Friday, July 16, 2010

Cameron gives corpse of respect agenda a good kicking

What does David Cameron think he's doing ordering (for presumably he must have done) the British Ambassador in Washington to call the release of Megrahi a "mistake"? It was perfectly legitimate - albeit deeply misguided - for Cameron as leader of the Conservative party to express a critical view on the quasi-judicial decision of a member of the Scottish government. But for the official representative of the United Kingdom to be trashing the proper authorities of a part of the United Kingdom who followed due process to the letter is...well, bang out of order. Indeed, it's worse than that - I'd guess the impression it's intended to convey to an American audience is that the new UK government is in some way distancing itself from a "mistake" made by its own predecessors. Can there be anything more disrespectful than fuelling the (rather popular) fiction that the Scottish government either a) does not meaningfully exist, or b) dutifully takes its cue from London on such a grown-up matter as this?

As I understand it, part of the purpose of the "respect agenda" was to demonstrate to Scots that devolution works really well and that there is no need to move beyond it. Instead, Cameron has just helpfully identified a massive deficiency in the devolved settlement that only independence can possibly remedy - namely that our supposed "representatives" in foreign capitals are not merely unable to speak directly on our behalf, but are apparently going to be specifically instructed to undermine us in certain circumstances. Can you imagine the American ambassador in London criticising, say, the decision of the governor of Texas to put a British citizen to death, even if that governor was an ideological opponent of the incumbent president? If it's beneath the dignity of the UK government to allow its ambassador to defend the Scottish administration on a decision that was wholly within its own competence, then all he should have been told to do is explain that Megrahi's release was solely for the Scottish authorities to adjudicate upon, and therefore wasn't a matter for the British government or its representatives to express a view on.


  1. Unfortunately for us the Prime Minister seems to lack maturity of judgment.

    I dare say he has been advised that he should say and do anything to keep Mr Obama on side, as Mr Obama may not be, as many previous Presidents were, naturally well disposed towards the Brits. (Whether this supposed lack of enthusiasm for the UK stems from his familial association with another of the UK's former colonial possessions, is a matter for further debate.

    Like several other things, it seems that the Respect Agenda was an electoral ploy which, having failed dismally, with only one (the same rather indifferent one) Tory MP being returned in Scotland, it has been binned, where it might or might not have landed in any case, even had the targeted 12 MPs materialised.

    In short Scots should expect nothing much from Cameron, except that he will be at least as , if not more, crawly with President Obama that Dr Brown.

  2. Agreed, Tris. I'd forgotten this, but a poster at Political Betting has pointed out that Cameron specifically fuelled the nonsense about BP and the UK government affecting MacAskill's decision in a Times article last year -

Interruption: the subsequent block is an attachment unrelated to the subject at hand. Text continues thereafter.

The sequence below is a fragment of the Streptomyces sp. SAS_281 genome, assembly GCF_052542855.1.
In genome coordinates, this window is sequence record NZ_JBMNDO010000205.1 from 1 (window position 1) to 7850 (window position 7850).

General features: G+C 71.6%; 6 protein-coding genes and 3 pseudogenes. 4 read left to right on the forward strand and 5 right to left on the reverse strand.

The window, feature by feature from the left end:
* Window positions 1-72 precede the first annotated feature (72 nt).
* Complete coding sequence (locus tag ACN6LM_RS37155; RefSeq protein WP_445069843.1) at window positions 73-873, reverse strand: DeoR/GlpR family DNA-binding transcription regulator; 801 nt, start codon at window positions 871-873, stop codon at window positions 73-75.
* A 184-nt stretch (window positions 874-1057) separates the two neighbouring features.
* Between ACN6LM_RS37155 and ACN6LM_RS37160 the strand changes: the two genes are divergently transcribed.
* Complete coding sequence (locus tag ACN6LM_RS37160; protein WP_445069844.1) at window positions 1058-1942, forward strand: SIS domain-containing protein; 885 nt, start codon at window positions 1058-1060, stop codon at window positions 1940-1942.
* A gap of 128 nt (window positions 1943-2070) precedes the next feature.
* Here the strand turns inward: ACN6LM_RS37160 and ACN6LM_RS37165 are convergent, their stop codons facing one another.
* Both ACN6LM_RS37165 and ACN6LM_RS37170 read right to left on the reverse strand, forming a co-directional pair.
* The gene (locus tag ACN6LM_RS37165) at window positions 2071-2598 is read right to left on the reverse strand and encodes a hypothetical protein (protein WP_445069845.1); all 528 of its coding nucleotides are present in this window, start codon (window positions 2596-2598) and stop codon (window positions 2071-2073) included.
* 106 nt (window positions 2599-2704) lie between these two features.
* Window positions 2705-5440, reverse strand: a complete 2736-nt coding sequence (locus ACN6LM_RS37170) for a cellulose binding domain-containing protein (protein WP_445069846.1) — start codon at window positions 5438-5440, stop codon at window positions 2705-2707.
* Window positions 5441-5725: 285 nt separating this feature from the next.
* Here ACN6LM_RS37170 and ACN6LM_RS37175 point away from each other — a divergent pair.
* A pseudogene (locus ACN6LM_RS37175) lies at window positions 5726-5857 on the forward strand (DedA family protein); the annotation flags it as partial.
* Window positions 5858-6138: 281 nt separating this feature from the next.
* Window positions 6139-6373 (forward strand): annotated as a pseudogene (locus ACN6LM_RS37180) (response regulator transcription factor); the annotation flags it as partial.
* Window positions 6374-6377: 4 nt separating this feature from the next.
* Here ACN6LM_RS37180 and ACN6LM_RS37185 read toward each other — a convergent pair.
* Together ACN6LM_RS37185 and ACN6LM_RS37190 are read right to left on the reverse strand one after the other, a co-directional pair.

"And the third failure of judgment is emerging. From the outset the British Government has maintained that the decision was a “devolved matter”, taken solely by the Scottish authorities on medical grounds. Indeed, Lord Mandelson said it was “offensive” to suggest otherwise...

    What those interests are remain unclear, though Mr Straw’s decision to pave the way for al-Megrahi’s release came at a time of tense negotiations between BP and Libya over a multibillion-pound oil exploration deal..."

  3. Cameron is a far worse creeping toady than Brown. His language is nothing short of nauseating as is the butterfly like way he flits from agenda to agenda spouting PR verbiage to the appropriate audience. In this case he is desperate to get a clearly anti-British President to take him seriously as a world leader and to that end I doubt there is anything that he will not subvert. In this case Scottish jurisprudence.

  4. I’ve always thought that anyone who knew the relationship between the two governments in London and Edinburgh would have had to be slightly out of their heads to imagine that there would have been any collusion whatsoever.

    I have no earthly idea what Salmond thinks or thought of Brown, but Brown made it clear, in his usual demented way, that he loathed Salmond, his party and his government to the point that he would not acknowledge its existence until he was forced to; and then he insisted on referring to it as an executive.

    I am not suggesting for a second that Kenny MacAskill would be open to some sort of state bribery from London. I don’t know the man, never met him, but surely even if he were, the quid pro quo would have been massive. It wouldn’t have been done for the benefit of British Petroleum. We could have expected a massive boost in our funding, a consequential for the English Olympics and the English Cross Rail.... Billions poured into the Scottish economy.

    But nothing appeared. I think we can reasonably assume that no deal was ever done, and that Kenny took his decision, one he knew would be scrutinized the world over, and holes picked in it from every corner of the globe, based on the information available to him and the tenets of Scots Law.